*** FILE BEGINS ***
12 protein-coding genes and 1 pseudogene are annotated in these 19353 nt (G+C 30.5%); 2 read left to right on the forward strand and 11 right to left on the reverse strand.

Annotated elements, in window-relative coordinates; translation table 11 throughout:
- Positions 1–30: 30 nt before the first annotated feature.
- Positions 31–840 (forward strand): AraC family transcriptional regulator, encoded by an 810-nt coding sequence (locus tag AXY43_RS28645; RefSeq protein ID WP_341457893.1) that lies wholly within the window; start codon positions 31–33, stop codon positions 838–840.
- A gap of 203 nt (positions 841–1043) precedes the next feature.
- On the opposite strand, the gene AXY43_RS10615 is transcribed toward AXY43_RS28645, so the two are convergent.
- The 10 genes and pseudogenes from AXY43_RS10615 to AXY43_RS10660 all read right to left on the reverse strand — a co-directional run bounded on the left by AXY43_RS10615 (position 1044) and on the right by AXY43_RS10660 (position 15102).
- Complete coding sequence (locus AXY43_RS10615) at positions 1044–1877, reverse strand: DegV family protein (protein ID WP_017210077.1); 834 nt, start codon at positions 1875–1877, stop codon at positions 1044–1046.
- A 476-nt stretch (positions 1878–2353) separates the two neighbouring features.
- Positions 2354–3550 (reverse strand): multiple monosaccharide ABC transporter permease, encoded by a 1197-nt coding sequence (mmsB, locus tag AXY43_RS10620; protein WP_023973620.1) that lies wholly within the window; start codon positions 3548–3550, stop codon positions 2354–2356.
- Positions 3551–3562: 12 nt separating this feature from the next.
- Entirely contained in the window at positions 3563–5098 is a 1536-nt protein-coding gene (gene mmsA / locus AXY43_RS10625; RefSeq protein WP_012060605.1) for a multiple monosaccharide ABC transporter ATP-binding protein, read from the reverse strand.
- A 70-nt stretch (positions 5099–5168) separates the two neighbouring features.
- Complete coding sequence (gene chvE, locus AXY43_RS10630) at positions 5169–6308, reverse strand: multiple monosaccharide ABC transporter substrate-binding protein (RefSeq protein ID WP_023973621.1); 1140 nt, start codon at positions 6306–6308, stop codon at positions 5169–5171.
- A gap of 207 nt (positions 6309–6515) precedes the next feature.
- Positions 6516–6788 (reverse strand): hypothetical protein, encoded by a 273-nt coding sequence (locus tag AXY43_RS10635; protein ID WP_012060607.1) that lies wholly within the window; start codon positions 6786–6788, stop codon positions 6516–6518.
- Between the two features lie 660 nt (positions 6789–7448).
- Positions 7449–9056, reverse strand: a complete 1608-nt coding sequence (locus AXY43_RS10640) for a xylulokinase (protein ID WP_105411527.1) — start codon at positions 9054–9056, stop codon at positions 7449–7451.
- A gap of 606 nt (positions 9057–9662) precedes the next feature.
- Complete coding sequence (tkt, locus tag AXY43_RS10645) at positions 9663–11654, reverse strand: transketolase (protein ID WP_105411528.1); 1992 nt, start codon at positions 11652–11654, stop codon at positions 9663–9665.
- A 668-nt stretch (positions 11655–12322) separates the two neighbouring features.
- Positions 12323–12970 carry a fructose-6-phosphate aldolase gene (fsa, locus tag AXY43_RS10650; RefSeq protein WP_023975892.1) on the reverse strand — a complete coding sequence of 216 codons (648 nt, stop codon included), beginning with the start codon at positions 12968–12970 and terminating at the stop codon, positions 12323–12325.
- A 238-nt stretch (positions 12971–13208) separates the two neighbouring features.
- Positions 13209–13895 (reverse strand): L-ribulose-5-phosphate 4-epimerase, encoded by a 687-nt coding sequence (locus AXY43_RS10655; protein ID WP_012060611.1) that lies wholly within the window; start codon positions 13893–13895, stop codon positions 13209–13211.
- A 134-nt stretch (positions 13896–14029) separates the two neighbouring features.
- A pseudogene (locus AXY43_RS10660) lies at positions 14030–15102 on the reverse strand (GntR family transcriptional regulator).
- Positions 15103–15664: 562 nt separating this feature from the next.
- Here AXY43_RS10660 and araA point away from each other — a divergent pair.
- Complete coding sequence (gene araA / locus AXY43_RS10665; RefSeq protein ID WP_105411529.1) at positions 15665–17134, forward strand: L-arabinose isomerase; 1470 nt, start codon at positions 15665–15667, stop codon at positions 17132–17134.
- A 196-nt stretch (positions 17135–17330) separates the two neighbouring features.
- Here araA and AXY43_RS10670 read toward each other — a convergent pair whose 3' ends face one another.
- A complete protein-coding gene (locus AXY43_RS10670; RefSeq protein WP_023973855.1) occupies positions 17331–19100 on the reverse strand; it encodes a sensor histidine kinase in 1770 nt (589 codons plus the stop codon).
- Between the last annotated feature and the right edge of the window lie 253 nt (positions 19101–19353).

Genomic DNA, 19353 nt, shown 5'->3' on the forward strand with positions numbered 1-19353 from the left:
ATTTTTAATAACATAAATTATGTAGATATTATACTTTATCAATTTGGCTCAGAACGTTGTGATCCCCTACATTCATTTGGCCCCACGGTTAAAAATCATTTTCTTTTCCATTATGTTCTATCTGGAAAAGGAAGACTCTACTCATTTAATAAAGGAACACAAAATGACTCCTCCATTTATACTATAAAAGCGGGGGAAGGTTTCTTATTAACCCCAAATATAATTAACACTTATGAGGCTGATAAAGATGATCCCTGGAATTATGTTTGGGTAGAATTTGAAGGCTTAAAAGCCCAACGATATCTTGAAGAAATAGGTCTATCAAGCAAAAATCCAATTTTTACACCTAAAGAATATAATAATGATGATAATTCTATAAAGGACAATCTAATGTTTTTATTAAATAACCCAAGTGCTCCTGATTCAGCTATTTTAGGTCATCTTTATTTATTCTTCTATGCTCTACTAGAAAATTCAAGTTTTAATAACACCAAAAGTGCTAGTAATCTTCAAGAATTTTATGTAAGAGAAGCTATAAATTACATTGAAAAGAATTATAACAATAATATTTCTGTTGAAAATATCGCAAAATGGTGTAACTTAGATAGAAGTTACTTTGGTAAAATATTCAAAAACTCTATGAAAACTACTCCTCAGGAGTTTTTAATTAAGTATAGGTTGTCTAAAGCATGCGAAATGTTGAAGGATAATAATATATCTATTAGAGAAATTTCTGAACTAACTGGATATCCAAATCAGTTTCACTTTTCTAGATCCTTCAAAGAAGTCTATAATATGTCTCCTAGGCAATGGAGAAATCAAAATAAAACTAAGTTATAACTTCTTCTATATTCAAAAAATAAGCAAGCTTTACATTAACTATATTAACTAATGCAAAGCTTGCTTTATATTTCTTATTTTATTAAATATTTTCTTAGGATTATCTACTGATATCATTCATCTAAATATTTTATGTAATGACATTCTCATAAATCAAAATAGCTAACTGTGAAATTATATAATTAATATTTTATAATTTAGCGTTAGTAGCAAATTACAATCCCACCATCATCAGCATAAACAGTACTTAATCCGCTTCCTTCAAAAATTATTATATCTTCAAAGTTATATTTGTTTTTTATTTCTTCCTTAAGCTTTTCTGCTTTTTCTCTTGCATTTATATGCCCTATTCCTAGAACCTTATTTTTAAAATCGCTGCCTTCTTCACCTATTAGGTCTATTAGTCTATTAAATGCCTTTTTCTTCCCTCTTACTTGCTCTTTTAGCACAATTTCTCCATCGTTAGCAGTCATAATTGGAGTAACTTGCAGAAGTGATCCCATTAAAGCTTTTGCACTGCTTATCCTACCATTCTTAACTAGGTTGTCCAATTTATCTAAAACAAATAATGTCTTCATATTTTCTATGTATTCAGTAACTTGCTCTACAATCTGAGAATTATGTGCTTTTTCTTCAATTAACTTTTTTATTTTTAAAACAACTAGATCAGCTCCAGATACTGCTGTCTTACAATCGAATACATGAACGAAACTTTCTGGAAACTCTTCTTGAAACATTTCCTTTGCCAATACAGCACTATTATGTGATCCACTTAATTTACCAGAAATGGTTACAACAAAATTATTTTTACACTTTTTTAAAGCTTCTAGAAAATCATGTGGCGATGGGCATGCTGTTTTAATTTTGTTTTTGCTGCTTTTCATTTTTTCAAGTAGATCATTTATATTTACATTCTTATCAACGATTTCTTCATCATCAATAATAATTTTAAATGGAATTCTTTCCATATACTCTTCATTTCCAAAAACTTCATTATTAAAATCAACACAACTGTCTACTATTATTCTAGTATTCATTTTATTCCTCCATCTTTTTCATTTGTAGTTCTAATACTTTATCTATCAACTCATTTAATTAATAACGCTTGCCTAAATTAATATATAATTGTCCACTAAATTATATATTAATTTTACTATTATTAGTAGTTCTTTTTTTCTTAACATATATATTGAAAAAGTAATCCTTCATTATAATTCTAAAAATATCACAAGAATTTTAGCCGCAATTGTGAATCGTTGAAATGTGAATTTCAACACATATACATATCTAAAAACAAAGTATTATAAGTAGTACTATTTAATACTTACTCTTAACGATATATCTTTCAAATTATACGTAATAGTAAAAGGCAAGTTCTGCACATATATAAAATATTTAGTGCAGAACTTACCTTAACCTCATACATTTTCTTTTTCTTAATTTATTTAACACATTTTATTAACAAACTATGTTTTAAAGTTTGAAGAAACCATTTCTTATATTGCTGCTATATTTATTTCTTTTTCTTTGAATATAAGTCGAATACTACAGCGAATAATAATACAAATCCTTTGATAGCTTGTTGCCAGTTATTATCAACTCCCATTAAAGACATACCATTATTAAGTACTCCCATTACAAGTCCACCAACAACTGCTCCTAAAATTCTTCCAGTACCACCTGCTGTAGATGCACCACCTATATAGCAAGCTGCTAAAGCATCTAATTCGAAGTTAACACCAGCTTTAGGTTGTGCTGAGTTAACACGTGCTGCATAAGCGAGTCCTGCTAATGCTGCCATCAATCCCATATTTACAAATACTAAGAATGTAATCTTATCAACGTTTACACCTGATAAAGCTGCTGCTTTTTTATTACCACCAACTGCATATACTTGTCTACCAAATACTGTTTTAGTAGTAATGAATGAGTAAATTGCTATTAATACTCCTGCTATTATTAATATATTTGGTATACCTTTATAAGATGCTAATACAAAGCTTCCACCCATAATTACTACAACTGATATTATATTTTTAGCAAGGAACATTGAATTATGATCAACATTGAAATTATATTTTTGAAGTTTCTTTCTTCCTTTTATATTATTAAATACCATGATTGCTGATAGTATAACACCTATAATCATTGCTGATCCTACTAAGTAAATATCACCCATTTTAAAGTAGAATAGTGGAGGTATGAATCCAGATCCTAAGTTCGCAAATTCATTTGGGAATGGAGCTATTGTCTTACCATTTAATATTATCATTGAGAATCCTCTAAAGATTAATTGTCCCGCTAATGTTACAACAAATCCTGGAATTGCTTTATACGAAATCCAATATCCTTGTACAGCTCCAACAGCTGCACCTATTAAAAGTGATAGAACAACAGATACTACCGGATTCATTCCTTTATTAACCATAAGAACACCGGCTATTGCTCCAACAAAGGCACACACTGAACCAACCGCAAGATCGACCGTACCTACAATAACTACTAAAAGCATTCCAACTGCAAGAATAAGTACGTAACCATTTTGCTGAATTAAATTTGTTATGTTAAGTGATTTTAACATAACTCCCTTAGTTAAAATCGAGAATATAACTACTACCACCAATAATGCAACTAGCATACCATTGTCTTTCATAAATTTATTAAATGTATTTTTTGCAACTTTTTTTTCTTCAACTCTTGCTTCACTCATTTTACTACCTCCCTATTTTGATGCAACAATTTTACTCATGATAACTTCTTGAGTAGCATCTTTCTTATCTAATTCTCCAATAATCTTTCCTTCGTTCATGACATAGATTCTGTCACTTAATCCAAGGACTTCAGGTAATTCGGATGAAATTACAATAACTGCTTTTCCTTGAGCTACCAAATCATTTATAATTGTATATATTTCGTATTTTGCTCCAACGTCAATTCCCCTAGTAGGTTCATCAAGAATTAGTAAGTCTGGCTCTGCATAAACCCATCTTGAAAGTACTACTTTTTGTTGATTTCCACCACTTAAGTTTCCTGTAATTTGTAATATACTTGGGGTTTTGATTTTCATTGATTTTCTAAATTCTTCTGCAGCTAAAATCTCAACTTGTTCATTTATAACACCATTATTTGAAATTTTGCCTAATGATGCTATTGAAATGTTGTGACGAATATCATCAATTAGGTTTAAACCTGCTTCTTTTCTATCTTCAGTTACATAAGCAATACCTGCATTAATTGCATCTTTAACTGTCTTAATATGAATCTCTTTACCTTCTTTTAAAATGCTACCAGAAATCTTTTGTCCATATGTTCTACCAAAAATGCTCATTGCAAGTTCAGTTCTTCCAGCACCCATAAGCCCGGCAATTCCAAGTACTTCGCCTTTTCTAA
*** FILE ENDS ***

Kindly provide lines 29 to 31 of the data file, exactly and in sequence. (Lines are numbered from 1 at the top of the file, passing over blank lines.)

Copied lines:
- Complete coding sequence (gene araA / locus AXY43_RS10665; RefSeq protein ID WP_105411529.1) at positions 15665–17134, forward strand: L-arabinose isomerase; 1470 nt, start codon at positions 15665–15667, stop codon at positions 17132–17134.
- A 196-nt stretch (positions 17135–17330) separates the two neighbouring features.
- Here araA and AXY43_RS10670 read toward each other — a convergent pair whose 3' ends face one another.